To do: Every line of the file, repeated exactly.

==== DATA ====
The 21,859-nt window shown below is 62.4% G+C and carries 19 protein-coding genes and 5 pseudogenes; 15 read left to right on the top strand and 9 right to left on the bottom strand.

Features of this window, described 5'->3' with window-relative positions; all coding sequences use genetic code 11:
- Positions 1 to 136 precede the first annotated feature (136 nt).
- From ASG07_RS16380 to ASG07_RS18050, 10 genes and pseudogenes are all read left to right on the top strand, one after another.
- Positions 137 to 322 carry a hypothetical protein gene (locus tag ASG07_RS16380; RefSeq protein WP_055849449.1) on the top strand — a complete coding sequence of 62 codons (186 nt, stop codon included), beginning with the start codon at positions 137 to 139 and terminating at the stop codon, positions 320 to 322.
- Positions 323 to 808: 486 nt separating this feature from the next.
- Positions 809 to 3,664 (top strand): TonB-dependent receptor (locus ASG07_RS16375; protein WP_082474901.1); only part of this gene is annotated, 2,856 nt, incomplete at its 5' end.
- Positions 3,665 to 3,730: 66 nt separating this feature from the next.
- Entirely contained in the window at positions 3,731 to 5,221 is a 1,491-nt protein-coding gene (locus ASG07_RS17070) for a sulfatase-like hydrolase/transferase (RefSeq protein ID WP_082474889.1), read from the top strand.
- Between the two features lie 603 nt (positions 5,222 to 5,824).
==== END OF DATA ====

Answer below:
The 21,859-nt window shown below is 62.4% G+C and carries 19 protein-coding genes and 5 pseudogenes; 15 read left to right on the top strand and 9 right to left on the bottom strand.

Features of this window, described 5'->3' with window-relative positions; all coding sequences use genetic code 11:
- Positions 1 to 136 precede the first annotated feature (136 nt).
- From ASG07_RS16380 to ASG07_RS18050, 10 genes and pseudogenes are all read left to right on the top strand, one after another.
- Positions 137 to 322 carry a hypothetical protein gene (locus tag ASG07_RS16380; RefSeq protein WP_055849449.1) on the top strand — a complete coding sequence of 62 codons (186 nt, stop codon included), beginning with the start codon at positions 137 to 139 and terminating at the stop codon, positions 320 to 322.
- Positions 323 to 808: 486 nt separating this feature from the next.
- Positions 809 to 3,664 (top strand): TonB-dependent receptor (locus ASG07_RS16375; protein WP_082474901.1); only part of this gene is annotated, 2,856 nt, incomplete at its 5' end.
- Positions 3,665 to 3,730: 66 nt separating this feature from the next.
- Entirely contained in the window at positions 3,731 to 5,221 is a 1,491-nt protein-coding gene (locus ASG07_RS17070) for a sulfatase-like hydrolase/transferase (RefSeq protein ID WP_082474889.1), read from the top strand.
- Between the two features lie 603 nt (positions 5,222 to 5,824).